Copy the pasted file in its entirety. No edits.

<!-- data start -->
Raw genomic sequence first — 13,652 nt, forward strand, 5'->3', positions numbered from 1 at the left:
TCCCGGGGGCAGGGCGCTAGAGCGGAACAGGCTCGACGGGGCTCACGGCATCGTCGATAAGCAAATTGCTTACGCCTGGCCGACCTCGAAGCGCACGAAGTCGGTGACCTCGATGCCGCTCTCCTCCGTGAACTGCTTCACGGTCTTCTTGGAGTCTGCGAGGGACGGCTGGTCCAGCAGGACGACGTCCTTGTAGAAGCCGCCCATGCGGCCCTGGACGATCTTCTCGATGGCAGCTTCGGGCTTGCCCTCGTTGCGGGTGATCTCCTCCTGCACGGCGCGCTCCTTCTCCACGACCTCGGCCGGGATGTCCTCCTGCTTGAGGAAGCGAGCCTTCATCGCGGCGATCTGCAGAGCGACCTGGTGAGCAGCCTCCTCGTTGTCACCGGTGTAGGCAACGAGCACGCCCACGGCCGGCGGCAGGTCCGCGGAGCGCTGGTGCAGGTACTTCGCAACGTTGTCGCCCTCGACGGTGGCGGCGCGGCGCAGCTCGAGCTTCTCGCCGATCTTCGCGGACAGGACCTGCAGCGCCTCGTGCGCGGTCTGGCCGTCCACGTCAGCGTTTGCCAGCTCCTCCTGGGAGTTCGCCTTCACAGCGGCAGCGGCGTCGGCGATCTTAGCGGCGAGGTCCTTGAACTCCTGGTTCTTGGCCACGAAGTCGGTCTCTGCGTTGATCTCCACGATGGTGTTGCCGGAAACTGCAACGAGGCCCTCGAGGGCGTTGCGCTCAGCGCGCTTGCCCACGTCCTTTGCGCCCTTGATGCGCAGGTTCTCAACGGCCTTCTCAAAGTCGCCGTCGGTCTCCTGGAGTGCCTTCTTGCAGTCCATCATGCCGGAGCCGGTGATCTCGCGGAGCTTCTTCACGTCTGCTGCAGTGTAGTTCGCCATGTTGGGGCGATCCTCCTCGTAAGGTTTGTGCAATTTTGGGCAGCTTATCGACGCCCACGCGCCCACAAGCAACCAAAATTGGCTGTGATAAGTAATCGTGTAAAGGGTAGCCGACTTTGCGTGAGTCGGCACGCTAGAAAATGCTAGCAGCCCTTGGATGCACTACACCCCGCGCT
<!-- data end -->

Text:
Raw genomic sequence first — 13,652 nt, forward strand, 5'->3', positions numbered from 1 at the left:
TCCCGGGGGCAGGGCGCTAGAGCGGAACAGGCTCGACGGGGCTCACGGCATCGTCGATAAGCAAATTGCTTACGCCTGGCCGACCTCGAAGCGCACGAAGTCGGTGACCTCGATGCCGCTCTCCTCCGTGAACTGCTTCACGGTCTTCTTGGAGTCTGCGAGGGACGGCTGGTCCAGCAGGACGACGTCCTTGTAGAAGCCGCCCATGCGGCCCTGGACGATCTTCTCGATGGCAGCTTCGGGCTTGCCCTCGTTGCGGGTGATCTCCTCCTGCACGGCGCGCTCCTTCTCCACGACCTCGGCCGGGATGTCCTCCTGCTTGAGGAAGCGAGCCTTCATCGCGGCGATCTGCAGAGCGACCTGGTGAGCAGCCTCCTCGTTGTCACCGGTGTAGGCAACGAGCACGCCCACGGCCGGCGGCAGGTCCGCGGAGCGCTGGTGCAGGTACTTCGCAACGTTGTCGCCCTCGACGGTGGCGGCGCGGCGCAGCTCGAGCTTCTCGCCGATCTTCGCGGACAGGACCTGCAGCGCCTCGTGCGCGGTCTGGCCGTCCACGTCAGCGTTTGCCAGCTCCTCCTGGGAGTTCGCCTTCACAGCGGCAGCGGCGTCGGCGATCTTAGCGGCGAGGTCCTTGAACTCCTGGTTCTTGGCCACGAAGTCGGTCTCTGCGTTGATCTCCACGATGGTGTTGCCGGAAACTGCAACGAGGCCCTCGAGGGCGTTGCGCTCAGCGCGCTTGCCCACGTCCTTTGCGCCCTTGATGCGCAGGTTCTCAACGGCCTTCTCAAAGTCGCCGTCGGTCTCCTGGAGTGCCTTCTTGCAGTCCATCATGCCGGAGCCGGTGATCTCGCGGAGCTTCTTCACGTCTGCTGCAGTGTAGTTCGCCATGTTGGGGCGATCCTCCTCGTAAGGTTTGTGCAATTTTGGGCAGCTTATCGACGCCCACGCGCCCACAAGCAACCAAAATTGGCTGTGATAAGTAATCGTGTAAAGGGTAGCCGACTTTGCGTGAGTCGGCACGCTAGAAAATGCTAGCAGCCCTTGGATGCACTACACCCCGCGCT